Midwifery Debate

07.05.12

Michelle Goldberg Answers a Critic’s Distortions of Her Home-Birth Argument

It’s often difficult to get hard facts on home birth, but inflammatory rhetoric and half-truths only makes things worse. Michelle Goldberg answers a critic.

In Jennifer Block’s pro-midwifery book Pushed: The Painful Truth About Childbirth and Modern Maternity Care, she quotes women who’ve written online about their traumatic experiences having babies in hospitals. “Many of the women who post to the … Yahoo group list are experiencing symptoms consistent with PTSD,” writes Block. “Some women call their experiences ‘birthrapes.’” She cites one woman’s description of her C-section: “I felt raped. Lying naked on a cold table, strangers sticking tubes up my body, pulling my innermost organs out to fondle … I could not bond to my child … This is not birth. I went in pregnant, and I came out a bleeding, empty woman.”

I have no doubt that such hellish experiences are real. But given the way Block uses them to indict all of modern obstetrics, I find it rich that she’s now criticizing me for quoting parents who’ve lost their babies after home births gone wrong. Earlier this week, Block published a piece in Slate, titled “How To Scare Women,” attacking my recent Daily Beast article about the dangers of home birth. “Goldberg builds her piece around two horrific home-birth tragedies,” she writes, and then asks, “But is it responsible journalism to construct a story around the rare outcome? And is it logical for us, as readers, to take away from the anecdotes that home birth is dangerous?”

Nevertheless, I’m grateful for Block’s piece, since it gives me a chance to wade into some of the disputes that I elided, for reasons for space and readability, in my original article. When writing about complicated controversies for a general audience, it can be hard to figure out how deep in the weeds to go. As my editor and I went back and forth on the piece, I said, more than once, that I wished I could write it at twice the length. In the end, though, I decided that I’d lose a lot of readers if I spent thousands of words dissecting every anticipated objection from home birth advocates, or loaded the piece up with sources saying the same thing over and over again. Instead, I relied on the shortcut of links. Now Block has given me the opportunity to take some pro-midwifery arguments on in more detail. (And, if you don’t want to follow me into a fairly recondite discussion, now is your opportunity to stop reading.)

Let’s start with her primary criticism—my use of Dr. Amy Tuteur, a figure anathema to the home-birth community, as a source. Now, I think Block overstates my reliance on Tuteur; there’s a difference between agreeing with her after doing my own research and repeating a “Tuteur talking point,” as Block accuses me of doing. But leave that aside, and let me explain why I’m not convinced by Block’s attempts to impeach Tuteur’s expertise.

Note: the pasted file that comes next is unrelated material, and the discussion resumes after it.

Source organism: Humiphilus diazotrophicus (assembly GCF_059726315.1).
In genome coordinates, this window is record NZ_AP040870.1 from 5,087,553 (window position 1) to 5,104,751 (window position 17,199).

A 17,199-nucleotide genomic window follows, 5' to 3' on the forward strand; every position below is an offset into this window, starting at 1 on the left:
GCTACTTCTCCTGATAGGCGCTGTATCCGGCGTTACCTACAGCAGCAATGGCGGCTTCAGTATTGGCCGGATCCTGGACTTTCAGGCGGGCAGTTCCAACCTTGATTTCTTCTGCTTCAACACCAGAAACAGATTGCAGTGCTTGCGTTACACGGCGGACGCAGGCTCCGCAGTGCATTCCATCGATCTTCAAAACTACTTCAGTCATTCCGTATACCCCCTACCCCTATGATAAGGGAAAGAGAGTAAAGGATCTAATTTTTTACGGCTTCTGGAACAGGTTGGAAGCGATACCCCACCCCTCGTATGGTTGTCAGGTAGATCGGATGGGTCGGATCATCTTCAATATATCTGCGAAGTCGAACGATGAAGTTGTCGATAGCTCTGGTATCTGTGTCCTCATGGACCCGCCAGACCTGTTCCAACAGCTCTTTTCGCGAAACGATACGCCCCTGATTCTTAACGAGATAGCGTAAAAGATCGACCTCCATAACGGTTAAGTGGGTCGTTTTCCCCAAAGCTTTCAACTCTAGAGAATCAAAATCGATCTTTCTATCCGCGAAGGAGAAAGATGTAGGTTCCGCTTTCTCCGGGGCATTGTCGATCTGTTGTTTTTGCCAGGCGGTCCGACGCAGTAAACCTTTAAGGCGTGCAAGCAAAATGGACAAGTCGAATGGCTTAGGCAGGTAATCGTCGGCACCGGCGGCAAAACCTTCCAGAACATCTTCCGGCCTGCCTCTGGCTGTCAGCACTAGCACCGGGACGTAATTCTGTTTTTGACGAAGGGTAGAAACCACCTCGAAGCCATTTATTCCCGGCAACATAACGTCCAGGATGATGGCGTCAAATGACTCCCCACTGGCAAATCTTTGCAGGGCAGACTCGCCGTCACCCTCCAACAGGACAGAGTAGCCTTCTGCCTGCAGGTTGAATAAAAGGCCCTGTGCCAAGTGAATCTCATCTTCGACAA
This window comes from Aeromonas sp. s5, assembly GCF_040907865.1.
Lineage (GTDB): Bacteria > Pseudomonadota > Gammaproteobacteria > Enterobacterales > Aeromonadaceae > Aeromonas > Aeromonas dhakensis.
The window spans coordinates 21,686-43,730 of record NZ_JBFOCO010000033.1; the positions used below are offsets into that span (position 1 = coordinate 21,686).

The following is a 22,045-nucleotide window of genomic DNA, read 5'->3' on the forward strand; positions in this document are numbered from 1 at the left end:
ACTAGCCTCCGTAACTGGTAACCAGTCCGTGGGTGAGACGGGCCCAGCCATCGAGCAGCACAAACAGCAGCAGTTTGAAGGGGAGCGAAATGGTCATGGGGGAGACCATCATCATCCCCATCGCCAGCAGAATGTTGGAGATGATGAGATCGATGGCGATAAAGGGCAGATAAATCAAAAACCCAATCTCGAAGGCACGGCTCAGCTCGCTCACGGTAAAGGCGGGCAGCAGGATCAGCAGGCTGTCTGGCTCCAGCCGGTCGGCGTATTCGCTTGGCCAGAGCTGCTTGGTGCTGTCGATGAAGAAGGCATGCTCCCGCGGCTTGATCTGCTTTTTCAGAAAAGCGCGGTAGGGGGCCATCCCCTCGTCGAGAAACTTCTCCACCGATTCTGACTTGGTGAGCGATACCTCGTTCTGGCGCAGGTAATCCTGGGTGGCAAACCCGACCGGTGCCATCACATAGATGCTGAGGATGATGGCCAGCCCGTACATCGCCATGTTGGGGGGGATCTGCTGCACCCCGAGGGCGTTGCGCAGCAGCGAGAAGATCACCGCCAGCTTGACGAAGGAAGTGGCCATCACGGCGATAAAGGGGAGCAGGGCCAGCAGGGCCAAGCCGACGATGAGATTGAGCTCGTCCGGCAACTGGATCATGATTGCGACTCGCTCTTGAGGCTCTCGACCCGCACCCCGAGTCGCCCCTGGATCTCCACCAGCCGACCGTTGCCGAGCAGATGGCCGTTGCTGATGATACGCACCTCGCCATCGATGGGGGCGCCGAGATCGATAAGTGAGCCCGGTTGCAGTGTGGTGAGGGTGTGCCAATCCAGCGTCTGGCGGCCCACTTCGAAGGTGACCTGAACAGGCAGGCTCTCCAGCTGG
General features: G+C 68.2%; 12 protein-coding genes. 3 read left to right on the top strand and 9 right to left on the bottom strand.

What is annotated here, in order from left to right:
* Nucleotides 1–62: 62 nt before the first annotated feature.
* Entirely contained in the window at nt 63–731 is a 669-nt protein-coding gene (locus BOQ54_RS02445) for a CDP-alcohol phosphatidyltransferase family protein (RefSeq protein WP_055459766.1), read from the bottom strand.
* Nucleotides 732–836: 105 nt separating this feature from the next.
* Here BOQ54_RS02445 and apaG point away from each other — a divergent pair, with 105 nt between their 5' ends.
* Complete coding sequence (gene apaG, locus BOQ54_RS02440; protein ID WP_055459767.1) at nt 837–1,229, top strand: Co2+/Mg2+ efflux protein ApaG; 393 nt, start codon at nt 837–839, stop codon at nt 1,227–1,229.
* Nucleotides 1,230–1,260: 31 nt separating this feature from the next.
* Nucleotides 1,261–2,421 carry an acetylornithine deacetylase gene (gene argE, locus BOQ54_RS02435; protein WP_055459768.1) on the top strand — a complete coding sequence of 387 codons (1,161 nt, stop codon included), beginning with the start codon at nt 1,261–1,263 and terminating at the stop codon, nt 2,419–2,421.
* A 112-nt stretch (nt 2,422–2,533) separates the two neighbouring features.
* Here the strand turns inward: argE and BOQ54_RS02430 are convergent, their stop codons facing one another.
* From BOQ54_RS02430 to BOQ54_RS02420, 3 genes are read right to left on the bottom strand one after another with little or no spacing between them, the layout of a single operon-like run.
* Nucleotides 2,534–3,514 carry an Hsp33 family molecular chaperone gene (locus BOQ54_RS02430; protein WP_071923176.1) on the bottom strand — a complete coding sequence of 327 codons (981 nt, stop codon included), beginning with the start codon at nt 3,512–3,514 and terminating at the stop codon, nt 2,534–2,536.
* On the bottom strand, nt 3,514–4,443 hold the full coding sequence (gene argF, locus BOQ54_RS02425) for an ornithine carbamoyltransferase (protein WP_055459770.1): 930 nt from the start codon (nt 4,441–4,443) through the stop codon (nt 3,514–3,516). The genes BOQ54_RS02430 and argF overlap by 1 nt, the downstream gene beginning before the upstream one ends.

Tuteur is a former obstetrician and Harvard Medical School instructor who, as I write in the piece, gave up practicing to devote herself to writing and raising her four children. She is by far the most prominent critic of home birth in the country, and it would be absurd to write about this controversy without citing her. As Block wrote in 2009, Tuteur has taken on “mythical status among the home-birth community. Some activists believed she wasn’t real, that her picture and bio were fake, that she was a mere avatar for some sort of underground ACOG [American College of Obstetricians and Gynecologists] propaganda machine.” (The suspicion that American gynecologists would maintain a secret propaganda arm tells you something about this movement’s mindset.)

Block presents two arguments for why we shouldn’t take Tuteur seriously. The first is that she is no longer practicing, “she’s not currently affiliated with any medical institution, and more importantly, she’s never published any of her kitchen-table calculations on the risks of home birth in any peer-reviewed journal.” But Tuteur doesn’t claim to conduct independent research, and Block offers no evidence to dispute her interpretation of existing data. Nor does she explain why Tuteur’s retirement renders her impressive medical background irrelevant.